e International Journal of

Int J Psychoanal (2011) 92:149–169 doi: 10.1111/j.1745-8315.2010.00378.x

Between the quills: Schopenhauer and Freud on sadism and masochism
Robert Grimwade
630 First Avenue Apt. 18L, New York, NY 10016, USA – rjgrimwade@gmail.com
(Final version accepted 7 July 2010)

It is a matter of common knowledge that Sigmund Freud (1856–1939) and Arthur Schopenhauer (1788–1860) shared a common worldview. Everyone familiar with the works of these two thinkers should recognize their general philosophical affinities. Both men were pessimistic about the power of human reason and attributed human behavior to powerful unconscious forces and, as a result, both were deeply skeptical about the future of human society. Drawing from previous literature, this essay compares the philosophical theory of Schopenhauer with the psychoanalytic theory of Freud. We find that, while Schopenhauer and Freud share a common philosophical orientation and diagnosed the same fundamental problems with life in civilization, they proposed some ostensibly similar, yet ultimately very different solutions. Focusing on each thinker’s respective notion of sadism and masochism, this paper tries to understand and come to terms with the dimensions of this radical pessimism.
Keywords: history of psychoanalysis, interpretation, metapsychology

Introduction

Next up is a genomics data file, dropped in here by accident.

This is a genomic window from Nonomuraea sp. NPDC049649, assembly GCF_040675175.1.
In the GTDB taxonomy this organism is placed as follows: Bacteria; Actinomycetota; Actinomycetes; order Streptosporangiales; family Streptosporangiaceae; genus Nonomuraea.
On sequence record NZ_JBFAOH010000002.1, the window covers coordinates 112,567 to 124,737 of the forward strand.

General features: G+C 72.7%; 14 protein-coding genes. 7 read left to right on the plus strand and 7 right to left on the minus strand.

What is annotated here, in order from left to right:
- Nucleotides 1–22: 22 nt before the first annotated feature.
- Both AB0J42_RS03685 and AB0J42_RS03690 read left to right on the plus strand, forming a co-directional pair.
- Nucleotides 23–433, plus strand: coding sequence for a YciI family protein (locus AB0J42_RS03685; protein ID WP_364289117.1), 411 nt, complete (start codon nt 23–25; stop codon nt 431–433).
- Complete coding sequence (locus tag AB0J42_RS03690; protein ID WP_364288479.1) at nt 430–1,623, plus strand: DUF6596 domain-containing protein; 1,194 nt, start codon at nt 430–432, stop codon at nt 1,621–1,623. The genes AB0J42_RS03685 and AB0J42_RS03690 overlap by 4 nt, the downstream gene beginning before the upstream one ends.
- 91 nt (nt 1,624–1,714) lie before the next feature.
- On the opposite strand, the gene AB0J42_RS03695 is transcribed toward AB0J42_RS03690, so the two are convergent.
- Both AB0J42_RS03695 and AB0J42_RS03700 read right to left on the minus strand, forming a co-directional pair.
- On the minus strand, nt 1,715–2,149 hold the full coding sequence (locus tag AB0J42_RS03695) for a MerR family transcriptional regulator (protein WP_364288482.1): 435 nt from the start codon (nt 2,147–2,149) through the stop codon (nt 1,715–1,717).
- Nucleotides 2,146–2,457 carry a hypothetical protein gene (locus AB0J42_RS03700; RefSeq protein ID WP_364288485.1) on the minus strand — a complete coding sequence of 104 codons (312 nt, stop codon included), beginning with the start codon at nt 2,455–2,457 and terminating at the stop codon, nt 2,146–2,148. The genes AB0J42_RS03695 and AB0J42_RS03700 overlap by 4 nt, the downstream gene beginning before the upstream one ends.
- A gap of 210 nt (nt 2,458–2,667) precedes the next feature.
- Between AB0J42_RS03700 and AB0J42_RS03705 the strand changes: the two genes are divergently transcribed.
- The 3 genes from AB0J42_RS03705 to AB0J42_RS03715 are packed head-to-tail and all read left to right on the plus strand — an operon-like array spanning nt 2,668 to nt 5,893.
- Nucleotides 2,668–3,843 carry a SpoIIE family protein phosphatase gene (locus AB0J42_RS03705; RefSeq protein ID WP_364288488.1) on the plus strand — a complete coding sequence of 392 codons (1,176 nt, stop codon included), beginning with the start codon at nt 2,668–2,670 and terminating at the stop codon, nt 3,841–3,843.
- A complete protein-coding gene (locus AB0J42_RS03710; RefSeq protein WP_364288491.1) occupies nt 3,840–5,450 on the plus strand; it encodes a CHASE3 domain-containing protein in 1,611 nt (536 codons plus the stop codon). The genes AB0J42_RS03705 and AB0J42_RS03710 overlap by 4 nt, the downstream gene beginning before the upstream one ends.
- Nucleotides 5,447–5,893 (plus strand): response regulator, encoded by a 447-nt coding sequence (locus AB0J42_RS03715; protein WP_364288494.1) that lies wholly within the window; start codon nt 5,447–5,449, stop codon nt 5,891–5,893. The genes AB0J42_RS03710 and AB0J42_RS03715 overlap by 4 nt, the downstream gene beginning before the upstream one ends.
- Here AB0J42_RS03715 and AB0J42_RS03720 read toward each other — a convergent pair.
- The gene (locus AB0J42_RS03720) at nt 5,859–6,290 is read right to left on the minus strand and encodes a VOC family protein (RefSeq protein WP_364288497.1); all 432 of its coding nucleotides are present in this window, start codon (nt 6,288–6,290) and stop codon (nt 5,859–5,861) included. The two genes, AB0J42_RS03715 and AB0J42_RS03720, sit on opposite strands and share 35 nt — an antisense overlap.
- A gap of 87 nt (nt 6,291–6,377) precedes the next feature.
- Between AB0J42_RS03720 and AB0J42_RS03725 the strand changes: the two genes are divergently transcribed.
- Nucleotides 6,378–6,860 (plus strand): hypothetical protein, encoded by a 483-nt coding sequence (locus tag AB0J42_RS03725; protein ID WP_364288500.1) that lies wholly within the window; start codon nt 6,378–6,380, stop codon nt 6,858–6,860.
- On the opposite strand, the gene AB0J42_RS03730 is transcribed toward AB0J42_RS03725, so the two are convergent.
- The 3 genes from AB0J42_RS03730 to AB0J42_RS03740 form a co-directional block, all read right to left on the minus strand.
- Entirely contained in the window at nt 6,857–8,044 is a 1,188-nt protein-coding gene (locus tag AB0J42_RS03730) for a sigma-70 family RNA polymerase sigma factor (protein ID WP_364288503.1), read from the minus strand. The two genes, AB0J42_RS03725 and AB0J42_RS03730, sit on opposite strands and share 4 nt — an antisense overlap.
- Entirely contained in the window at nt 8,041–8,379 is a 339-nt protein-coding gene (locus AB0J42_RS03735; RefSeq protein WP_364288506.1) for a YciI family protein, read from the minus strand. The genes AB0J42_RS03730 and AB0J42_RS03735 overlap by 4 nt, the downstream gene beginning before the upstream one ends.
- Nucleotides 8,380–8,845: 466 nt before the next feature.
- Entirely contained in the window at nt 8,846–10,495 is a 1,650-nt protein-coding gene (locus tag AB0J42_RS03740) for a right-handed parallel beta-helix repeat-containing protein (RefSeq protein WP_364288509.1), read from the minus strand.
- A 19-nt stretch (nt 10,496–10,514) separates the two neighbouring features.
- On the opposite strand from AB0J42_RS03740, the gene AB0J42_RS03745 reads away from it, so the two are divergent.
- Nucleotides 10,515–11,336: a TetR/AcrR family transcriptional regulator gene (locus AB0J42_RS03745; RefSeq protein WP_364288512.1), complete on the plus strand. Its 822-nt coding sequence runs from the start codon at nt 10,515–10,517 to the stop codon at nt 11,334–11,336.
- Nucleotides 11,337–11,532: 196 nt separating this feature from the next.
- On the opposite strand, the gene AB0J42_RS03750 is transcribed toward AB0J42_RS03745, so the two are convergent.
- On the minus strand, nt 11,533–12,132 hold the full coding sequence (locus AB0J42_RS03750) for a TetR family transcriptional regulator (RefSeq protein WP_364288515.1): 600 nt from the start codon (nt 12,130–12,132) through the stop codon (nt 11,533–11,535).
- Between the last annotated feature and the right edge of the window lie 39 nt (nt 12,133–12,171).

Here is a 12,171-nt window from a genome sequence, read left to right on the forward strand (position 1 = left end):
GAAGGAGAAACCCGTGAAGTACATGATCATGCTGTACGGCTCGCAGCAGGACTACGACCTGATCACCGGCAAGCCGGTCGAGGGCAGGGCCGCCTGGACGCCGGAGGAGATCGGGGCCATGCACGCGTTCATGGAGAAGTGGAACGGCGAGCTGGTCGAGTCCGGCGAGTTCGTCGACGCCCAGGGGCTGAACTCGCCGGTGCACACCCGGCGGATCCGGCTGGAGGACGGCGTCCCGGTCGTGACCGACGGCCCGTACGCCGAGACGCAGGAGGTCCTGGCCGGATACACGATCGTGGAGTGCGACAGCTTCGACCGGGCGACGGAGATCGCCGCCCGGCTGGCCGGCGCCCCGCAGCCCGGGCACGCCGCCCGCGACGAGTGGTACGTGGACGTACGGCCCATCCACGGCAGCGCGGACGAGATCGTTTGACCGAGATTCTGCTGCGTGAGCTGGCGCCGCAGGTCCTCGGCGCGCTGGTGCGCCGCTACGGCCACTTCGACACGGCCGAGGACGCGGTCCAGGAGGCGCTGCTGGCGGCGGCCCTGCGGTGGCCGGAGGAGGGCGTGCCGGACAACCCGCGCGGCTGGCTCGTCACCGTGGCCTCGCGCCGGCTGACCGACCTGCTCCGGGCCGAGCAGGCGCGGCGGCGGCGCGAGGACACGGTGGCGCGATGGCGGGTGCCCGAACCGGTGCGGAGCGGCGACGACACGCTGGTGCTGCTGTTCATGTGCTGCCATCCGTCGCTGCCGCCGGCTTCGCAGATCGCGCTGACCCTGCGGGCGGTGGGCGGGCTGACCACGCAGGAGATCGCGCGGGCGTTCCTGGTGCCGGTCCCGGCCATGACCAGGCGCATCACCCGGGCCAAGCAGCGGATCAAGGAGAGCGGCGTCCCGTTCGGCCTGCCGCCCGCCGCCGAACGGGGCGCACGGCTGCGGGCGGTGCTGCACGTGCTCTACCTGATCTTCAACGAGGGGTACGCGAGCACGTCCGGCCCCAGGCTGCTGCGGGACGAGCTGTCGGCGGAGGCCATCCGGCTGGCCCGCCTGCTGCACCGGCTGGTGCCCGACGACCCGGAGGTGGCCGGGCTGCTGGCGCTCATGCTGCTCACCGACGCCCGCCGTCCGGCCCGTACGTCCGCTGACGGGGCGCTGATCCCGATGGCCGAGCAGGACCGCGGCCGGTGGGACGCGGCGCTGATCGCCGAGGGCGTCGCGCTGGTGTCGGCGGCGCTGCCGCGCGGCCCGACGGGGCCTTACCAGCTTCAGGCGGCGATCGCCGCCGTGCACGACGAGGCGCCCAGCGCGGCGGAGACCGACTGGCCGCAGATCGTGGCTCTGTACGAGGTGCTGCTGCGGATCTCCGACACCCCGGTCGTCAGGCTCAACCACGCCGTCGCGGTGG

Everyone familiar with the writings of Arthur Schopenhauer (1788–1860) and Sigmund Freud (1856–1939) should immediately recognize their philosophical affinity. Many obvious parallels strike even the casual reader. Both thinkers conceived that sexuality played an enormous role in human behavior, far beyond the limited area granted it by their respective contemporaries. Both believed that the vast majority of mental activity proceeds unconsciously and that the role of the conscious mind had been greatly overestimated by the philosophical tradition. Both men understood human behavior as the product of powerful and often conflicting drives. Each thinker held that mental illness involved a disorder of memory. And perhaps most importantly, they shared a pessimistic view of human nature, which required them to confront the complexities of human aggression and the problems of life in civilization. The first section of this essay focuses on the many structural similarities of their general theories and the second attempts to examine their respective theories of human aggression. The problem of sadism and, perhaps most importantly, masochism consistently occupied both thinkers throughout their intellectual careers. These theories allow us to see the underlying reasons for their pessimistic view of human life in society, which is little more than a fraught and tenuous alliance generated by the forced repression and sublimation of our dark essential nature.